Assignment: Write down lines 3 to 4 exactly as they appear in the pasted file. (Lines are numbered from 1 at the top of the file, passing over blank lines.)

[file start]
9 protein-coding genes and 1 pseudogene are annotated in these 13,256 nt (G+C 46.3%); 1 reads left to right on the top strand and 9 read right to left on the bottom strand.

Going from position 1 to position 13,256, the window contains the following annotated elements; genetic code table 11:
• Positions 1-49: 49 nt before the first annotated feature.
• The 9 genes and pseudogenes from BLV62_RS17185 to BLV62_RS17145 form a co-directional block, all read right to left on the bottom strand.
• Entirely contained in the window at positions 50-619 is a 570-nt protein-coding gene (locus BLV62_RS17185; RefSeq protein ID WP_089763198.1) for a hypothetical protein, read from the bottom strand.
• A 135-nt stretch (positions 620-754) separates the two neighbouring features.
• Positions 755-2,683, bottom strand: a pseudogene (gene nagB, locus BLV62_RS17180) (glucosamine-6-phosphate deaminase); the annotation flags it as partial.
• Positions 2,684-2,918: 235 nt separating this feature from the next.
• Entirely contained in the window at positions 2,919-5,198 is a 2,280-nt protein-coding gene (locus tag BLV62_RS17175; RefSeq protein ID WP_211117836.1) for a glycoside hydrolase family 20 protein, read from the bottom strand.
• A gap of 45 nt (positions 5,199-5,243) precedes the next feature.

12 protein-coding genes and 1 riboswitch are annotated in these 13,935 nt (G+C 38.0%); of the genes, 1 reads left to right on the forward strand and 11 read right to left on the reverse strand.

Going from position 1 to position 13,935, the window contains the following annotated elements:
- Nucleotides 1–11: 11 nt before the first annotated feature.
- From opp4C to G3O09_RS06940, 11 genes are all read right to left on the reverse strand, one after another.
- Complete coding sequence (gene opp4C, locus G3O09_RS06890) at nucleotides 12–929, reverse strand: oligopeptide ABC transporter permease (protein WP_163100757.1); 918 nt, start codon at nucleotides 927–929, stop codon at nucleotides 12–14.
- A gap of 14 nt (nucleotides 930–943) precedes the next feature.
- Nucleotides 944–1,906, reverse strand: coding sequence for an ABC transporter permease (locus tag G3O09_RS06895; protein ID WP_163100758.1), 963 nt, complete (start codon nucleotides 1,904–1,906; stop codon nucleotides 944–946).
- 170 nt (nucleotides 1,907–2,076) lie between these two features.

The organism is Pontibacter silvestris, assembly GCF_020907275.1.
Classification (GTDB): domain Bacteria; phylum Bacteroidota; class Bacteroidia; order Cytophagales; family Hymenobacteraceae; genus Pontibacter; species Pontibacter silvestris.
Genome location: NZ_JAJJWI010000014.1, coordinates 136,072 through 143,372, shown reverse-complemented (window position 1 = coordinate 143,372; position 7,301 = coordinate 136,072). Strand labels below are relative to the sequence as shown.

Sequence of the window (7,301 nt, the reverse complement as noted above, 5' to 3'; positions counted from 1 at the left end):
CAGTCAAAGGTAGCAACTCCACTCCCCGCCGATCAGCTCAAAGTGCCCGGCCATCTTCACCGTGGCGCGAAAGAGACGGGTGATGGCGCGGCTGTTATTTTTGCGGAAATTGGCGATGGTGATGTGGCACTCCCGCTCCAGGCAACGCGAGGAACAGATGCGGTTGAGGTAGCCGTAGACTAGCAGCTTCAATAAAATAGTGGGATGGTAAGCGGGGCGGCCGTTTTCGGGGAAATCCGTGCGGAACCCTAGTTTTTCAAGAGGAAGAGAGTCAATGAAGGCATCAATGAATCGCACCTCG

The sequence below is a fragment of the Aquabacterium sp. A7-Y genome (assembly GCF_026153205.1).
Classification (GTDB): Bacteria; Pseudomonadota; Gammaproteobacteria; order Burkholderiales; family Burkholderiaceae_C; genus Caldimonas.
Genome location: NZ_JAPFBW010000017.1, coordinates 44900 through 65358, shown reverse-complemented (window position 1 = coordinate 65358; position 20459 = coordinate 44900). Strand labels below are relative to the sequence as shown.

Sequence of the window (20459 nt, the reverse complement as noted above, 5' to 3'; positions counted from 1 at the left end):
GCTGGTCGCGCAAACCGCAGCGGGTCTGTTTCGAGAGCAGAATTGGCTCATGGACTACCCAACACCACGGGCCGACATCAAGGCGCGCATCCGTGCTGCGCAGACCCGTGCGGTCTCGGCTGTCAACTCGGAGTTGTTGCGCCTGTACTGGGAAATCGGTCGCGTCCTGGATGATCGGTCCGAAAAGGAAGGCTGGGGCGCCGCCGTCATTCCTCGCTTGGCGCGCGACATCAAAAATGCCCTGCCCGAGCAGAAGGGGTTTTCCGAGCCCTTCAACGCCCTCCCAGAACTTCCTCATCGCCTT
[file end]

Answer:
• Positions 1-49: 49 nt before the first annotated feature.
• The 9 genes and pseudogenes from BLV62_RS17185 to BLV62_RS17145 form a co-directional block, all read right to left on the bottom strand.